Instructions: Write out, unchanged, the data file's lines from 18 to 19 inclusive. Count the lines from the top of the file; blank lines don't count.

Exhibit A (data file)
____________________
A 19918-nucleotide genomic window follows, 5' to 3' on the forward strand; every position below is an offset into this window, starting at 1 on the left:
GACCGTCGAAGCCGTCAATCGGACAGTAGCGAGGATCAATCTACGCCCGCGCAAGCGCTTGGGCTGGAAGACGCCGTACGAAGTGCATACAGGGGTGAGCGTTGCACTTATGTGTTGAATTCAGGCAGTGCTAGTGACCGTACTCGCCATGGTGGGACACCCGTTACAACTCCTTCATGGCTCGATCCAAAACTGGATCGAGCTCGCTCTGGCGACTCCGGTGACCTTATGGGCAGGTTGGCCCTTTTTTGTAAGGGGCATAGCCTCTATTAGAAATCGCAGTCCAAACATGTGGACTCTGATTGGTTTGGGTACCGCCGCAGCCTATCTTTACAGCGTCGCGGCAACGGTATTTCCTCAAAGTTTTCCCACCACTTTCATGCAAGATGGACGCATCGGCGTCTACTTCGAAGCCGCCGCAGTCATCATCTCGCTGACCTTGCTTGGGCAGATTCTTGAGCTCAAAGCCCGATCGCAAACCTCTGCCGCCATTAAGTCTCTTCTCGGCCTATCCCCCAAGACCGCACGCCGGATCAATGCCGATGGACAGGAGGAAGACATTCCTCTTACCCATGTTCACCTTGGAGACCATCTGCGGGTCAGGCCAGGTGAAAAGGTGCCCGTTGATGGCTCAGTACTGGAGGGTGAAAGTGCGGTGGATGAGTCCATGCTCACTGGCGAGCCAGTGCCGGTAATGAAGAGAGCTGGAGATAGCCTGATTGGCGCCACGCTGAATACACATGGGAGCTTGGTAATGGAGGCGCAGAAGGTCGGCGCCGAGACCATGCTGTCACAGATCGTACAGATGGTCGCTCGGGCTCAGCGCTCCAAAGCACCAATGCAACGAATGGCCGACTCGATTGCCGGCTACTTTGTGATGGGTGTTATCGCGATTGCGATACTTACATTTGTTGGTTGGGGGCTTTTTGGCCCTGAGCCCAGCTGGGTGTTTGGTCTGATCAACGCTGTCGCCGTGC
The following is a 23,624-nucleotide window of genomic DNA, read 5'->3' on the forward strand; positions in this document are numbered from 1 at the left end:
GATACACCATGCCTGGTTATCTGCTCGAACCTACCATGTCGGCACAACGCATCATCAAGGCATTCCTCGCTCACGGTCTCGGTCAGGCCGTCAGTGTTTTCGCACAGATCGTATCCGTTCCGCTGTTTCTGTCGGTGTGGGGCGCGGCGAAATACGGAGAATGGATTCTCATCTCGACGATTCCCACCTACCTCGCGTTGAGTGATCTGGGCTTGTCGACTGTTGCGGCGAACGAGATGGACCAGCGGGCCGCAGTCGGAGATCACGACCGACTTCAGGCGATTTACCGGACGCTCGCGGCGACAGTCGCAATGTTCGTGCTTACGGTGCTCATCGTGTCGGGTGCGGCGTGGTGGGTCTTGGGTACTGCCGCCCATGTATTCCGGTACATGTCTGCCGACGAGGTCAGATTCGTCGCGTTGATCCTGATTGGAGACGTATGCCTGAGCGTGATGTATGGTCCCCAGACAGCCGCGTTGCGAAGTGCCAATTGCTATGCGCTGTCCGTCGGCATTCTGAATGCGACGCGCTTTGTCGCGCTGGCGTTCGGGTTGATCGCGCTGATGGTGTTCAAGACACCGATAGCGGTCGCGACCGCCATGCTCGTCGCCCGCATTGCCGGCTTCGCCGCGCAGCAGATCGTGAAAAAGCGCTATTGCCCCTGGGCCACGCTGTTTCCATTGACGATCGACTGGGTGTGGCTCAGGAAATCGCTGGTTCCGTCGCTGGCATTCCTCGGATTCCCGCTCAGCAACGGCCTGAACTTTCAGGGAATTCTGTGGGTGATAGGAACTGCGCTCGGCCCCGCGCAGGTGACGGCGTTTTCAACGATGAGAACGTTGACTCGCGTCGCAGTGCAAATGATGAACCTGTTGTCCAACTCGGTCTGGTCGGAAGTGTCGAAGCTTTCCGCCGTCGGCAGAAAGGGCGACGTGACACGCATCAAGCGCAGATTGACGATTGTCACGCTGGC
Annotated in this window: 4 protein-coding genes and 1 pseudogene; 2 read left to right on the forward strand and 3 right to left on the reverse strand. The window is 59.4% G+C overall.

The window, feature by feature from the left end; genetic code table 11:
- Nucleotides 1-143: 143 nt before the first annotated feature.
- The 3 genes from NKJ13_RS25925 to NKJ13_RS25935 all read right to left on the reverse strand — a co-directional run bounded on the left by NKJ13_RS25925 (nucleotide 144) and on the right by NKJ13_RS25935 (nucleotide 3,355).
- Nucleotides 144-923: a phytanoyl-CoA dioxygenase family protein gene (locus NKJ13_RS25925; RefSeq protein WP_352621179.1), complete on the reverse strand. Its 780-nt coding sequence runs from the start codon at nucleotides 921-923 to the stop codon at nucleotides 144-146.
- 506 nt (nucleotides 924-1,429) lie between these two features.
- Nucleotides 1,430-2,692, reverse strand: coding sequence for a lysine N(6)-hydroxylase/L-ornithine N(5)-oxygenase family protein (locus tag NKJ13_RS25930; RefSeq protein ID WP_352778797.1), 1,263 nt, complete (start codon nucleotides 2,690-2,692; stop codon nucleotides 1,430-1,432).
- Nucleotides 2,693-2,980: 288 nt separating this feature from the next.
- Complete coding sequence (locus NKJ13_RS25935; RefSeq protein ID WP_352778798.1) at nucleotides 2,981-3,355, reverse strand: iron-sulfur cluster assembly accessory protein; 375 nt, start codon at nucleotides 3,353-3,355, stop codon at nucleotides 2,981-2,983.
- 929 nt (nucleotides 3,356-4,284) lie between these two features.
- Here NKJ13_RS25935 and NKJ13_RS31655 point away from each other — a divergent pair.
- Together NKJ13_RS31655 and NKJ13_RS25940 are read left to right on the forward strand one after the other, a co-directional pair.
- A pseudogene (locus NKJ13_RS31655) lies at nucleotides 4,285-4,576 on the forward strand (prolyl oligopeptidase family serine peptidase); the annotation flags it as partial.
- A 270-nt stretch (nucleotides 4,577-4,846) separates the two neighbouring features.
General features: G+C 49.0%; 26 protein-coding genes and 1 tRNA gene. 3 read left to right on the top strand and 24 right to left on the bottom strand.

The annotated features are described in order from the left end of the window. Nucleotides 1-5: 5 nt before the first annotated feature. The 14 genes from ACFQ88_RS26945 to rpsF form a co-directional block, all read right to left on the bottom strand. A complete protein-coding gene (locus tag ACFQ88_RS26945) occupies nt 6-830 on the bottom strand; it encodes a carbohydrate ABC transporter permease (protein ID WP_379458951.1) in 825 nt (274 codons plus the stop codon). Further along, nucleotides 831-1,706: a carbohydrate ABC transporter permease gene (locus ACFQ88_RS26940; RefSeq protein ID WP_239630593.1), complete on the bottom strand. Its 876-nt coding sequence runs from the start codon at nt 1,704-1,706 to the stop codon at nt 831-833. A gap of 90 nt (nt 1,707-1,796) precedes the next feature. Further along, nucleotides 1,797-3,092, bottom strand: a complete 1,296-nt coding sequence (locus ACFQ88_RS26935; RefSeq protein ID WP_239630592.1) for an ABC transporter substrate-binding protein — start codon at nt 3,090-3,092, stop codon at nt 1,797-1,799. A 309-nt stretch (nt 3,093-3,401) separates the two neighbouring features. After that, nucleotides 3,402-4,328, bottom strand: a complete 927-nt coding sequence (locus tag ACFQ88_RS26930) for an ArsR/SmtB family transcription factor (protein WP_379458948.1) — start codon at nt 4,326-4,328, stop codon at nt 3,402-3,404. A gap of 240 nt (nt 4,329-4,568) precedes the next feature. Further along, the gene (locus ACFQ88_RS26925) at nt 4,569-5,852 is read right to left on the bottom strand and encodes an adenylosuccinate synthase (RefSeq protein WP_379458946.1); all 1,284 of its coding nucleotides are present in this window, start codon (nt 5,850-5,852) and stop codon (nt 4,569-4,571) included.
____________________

- A 270-nt stretch (nucleotides 4,577-4,846) separates the two neighbouring features.
General features: G+C 49.0%; 26 protein-coding genes and 1 tRNA gene. 3 read left to right on the top strand and 24 right to left on the bottom strand.